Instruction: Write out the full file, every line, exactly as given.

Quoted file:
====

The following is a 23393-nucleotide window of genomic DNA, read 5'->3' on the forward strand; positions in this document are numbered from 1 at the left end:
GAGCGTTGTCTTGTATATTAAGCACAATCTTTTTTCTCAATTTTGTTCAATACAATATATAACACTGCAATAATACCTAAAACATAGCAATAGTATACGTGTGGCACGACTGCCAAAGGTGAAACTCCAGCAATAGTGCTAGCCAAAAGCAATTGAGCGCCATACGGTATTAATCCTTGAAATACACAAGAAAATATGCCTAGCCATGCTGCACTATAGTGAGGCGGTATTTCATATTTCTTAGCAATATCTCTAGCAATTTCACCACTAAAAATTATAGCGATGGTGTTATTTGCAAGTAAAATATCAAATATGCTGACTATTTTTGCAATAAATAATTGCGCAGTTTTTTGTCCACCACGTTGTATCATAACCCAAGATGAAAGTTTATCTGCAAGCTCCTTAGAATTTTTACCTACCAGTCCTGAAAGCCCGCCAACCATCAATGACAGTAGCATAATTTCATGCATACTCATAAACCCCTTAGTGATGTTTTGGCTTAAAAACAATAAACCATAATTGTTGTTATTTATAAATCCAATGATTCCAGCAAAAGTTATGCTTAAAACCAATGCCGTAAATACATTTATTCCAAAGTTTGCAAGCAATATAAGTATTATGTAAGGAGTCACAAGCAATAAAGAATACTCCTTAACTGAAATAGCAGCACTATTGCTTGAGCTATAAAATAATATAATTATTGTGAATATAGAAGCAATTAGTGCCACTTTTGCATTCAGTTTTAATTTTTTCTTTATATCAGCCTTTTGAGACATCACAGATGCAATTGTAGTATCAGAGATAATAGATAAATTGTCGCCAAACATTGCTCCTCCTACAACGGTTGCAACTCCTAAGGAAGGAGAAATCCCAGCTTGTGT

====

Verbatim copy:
The following is a 23393-nucleotide window of genomic DNA, read 5'->3' on the forward strand; positions in this document are numbered from 1 at the left end:
GAGCGTTGTCTTGTATATTAAGCACAATCTTTTTTCTCAATTTTGTTCAATACAATATATAACACTGCAATAATACCTAAAACATAGCAATAGTATACGTGTGGCACGACTGCCAAAGGTGAAACTCCAGCAATAGTGCTAGCCAAAAGCAATTGAGCGCCATACGGTATTAATCCTTGAAATACACAAGAAAATATGCCTAGCCATGCTGCACTATAGTGAGGCGGTATTTCATATTTCTTAGCAATATCTCTAGCAATTTCACCACTAAAAATTATAGCGATGGTGTTATTTGCAAGTAAAATATCAAATATGCTGACTATTTTTGCAATAAATAATTGCGCAGTTTTTTGTCCACCACGTTGTATCATAACCCAAGATGAAAGTTTATCTGCAAGCTCCTTAGAATTTTTACCTACCAGTCCTGAAAGCCCGCCAACCATCAATGACAGTAGCATAATTTCATGCATACTCATAAACCCCTTAGTGATGTTTTGGCTTAAAAACAATAAACCATAATTGTTGTTATTTATAAATCCAATGATTCCAGCAAAAGTTATGCTTAAAACCAATGCCGTAAATACATTTATTCCAAAGTTTGCAAGCAATATAAGTATTATGTAAGGAGTCACAAGCAATAAAGAATACTCCTTAACTGAAATAGCAGCACTATTGCTTGAGCTATAAAATAATATAATTATTGTGAATATAGAAGCAATTAGTGCCACTTTTGCATTCAGTTTTAATTTTTTCTTTATATCAGCCTTTTGAGACATCACAGATGCAATTGTAGTATCAGAGATAATAGATAAATTGTCGCCAAACATTGCTCCTCCTACAACGGTTGCAACTCCTAAGGAAGGAGAAATCCCAGCTTGTGT